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Conservative MP for Eglinton—Lawrence (Ontario)
Won his last election, in 2011, with 46.80% of the vote.
Statements in the House
Natural Resources March 6th, 2014
Mr. Speaker, our government will thoroughly review the joint panel report and consult with first nations who are potentially impacted by the Northern Gateway proposal. We will complete the consultations and then we will make a decision.
Our government will only allow projects to go ahead if they are safe for Canadians and safe for the environment.
Natural Resources February 27th, 2014
Mr. Speaker, an independent regulatory board will make a decision regarding this pipeline project and we will obviously respect the outcome of this regulatory process.
The Budget February 25th, 2014
Mr. Speaker, again, I am rather surprised that someone who voted against it wants to see the program reinstated. I did not hear from the member opposite or his party that they were in favour of this program.
As far as the deficit is concerned, again, the Liberals very much wanted this government to spend a great deal more than it did. If we had, our deficit would have been considerably higher. We would not be in the situation of being able to declare a surplus next year. We would not have a triple-A credit rating, and interest payments would be higher. There would be less money available for social programs, and we would have to cut those programs right now.
The Budget February 25th, 2014
Mr. Speaker, I must say that I am quite amused, a little astounded perhaps, that the member opposite would raise the issue of the eco-energy program for homes, which the NDP has voted against consistently. It keeps voting against it, and then when it completed its mission, the NDP criticized it for not being extended. In fact, almost $1 billion was invested in this program and many millions of Canadian families have benefited from it. It has been a success.
It was always intended to be a limited program. Unfortunately, the NDP voted against it, and I guess it is sorry that it did.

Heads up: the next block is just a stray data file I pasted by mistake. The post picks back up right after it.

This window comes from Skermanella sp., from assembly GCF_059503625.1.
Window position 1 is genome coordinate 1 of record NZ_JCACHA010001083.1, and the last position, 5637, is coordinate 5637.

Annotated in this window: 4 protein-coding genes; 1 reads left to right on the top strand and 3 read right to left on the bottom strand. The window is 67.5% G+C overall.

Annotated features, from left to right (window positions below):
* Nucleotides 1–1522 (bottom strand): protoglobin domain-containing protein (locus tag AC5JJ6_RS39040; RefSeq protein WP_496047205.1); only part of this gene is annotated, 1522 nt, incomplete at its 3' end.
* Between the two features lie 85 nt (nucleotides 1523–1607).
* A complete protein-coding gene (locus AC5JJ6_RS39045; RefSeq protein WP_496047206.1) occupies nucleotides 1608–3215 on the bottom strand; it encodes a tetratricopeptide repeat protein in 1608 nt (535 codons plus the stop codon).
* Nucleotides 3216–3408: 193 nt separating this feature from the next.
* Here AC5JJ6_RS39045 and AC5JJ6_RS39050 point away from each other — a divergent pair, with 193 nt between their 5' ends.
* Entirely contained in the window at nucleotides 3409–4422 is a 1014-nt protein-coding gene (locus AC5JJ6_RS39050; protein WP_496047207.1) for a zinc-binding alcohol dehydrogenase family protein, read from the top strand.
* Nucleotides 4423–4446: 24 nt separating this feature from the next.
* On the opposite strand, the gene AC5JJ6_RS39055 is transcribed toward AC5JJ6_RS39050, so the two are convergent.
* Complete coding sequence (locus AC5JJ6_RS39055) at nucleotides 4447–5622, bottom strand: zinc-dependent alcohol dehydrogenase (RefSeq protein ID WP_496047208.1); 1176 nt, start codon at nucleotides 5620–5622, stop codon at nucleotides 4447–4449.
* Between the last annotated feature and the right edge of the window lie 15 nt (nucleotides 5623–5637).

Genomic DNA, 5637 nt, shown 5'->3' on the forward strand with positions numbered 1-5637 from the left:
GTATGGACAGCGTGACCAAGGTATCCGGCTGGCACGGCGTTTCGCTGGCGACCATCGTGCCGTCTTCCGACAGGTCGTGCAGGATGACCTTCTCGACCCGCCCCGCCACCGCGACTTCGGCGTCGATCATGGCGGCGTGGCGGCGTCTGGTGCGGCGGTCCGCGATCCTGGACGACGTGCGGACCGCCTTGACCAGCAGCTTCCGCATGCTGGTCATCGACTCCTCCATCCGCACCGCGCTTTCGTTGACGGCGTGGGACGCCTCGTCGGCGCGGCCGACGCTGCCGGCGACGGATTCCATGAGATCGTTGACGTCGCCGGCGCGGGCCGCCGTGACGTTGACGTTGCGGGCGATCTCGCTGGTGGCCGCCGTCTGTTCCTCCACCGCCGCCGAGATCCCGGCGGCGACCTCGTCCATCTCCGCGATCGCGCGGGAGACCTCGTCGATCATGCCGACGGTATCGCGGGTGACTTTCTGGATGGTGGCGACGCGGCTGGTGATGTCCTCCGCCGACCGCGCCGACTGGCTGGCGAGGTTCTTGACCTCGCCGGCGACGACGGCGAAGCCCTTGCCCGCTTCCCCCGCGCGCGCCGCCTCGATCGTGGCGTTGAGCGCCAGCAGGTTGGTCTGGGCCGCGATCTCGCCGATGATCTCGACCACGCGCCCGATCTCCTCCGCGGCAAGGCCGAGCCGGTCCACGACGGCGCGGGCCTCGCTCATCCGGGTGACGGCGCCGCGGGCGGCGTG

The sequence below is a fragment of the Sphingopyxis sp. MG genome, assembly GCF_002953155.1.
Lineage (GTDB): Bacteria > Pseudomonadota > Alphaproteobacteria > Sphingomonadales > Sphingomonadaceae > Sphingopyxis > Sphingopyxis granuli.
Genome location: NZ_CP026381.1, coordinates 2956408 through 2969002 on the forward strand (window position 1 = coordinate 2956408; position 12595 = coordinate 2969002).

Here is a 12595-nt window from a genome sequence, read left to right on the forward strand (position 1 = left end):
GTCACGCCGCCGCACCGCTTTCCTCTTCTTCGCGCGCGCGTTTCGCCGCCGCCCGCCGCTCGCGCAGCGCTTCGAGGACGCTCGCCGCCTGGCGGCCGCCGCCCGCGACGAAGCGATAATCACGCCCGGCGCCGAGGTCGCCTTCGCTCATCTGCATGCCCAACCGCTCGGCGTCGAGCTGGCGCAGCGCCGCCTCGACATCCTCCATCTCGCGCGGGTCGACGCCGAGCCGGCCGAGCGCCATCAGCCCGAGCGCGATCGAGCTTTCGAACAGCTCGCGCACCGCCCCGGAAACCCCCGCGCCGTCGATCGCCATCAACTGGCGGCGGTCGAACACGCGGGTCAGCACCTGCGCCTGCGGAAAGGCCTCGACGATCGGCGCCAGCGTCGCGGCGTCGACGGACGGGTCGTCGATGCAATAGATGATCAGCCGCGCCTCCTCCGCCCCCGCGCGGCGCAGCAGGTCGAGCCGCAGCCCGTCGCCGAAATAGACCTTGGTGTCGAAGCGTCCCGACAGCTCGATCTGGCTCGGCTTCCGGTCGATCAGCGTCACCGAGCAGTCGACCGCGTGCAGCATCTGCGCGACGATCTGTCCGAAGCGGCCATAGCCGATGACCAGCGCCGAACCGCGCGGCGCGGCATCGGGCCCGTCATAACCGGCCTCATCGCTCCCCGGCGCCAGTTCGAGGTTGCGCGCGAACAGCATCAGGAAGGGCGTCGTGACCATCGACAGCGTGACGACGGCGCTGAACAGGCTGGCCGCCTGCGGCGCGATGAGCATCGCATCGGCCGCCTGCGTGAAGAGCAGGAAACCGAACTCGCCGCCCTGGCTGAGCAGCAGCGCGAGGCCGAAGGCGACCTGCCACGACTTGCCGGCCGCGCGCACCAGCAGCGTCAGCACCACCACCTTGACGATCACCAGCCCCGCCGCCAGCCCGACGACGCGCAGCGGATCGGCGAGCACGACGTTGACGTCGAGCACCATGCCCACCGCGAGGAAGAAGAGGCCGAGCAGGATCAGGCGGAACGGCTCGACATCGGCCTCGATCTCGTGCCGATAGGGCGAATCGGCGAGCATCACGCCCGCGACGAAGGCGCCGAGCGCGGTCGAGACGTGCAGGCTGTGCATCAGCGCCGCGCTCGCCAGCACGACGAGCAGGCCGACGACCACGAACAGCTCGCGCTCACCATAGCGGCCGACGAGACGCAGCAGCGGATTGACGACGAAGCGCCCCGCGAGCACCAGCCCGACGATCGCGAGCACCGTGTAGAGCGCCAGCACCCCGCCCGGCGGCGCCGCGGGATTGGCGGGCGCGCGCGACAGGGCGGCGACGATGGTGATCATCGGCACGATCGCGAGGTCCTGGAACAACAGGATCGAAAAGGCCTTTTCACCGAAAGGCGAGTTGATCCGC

We have no intention of introducing a $22 billion carbon tax. The United States government does not intend to do it either, contrary to what the member opposite has said.
Our government is interested in keeping taxes low and generating employment for Canadians. We are not in the business of increasing the deficit.
The deficit resulted from an international financial crisis, and the NDP was right there, asking us to spend much more. Had we done that, the deficit would have been considerably higher right now, and we would have had to take draconian steps to cut social services.
The Budget February 25th, 2014
Mr. Speaker, I will be sharing my time with the member for Lambton—Kent—Middlesex.
It is my pleasure to rise today to speak about economic action plan 2014. This budget is focused on what matters to Canadians, keeping taxes low and growing the economy, a concept the opposition simply does not understand or refuses to acknowledge.
Economic action plan 2014 fulfills our commitment to balance the budget by 2015. While the leader of the Liberal Party thinks that budgets just balance themselves, on this side of the House we know that achieving this requires prudent fiscal management.
It is no coincidence that Canada's economy has witnessed the best economic performance among all G7 countries, both in job creation and income growth. Since the end of the recession, over one million high-paying, net new jobs have been created in Canada. Not only that, but we are also the only G7 country to have more than fully recovered businesses lost during the recession.
The IMF and the OECD both predict that our economic growth will remain the strongest in the G7 in the years ahead. For the sixth year in a row, the World Economic Forum has ranked Canada’s banking system the soundest in the world.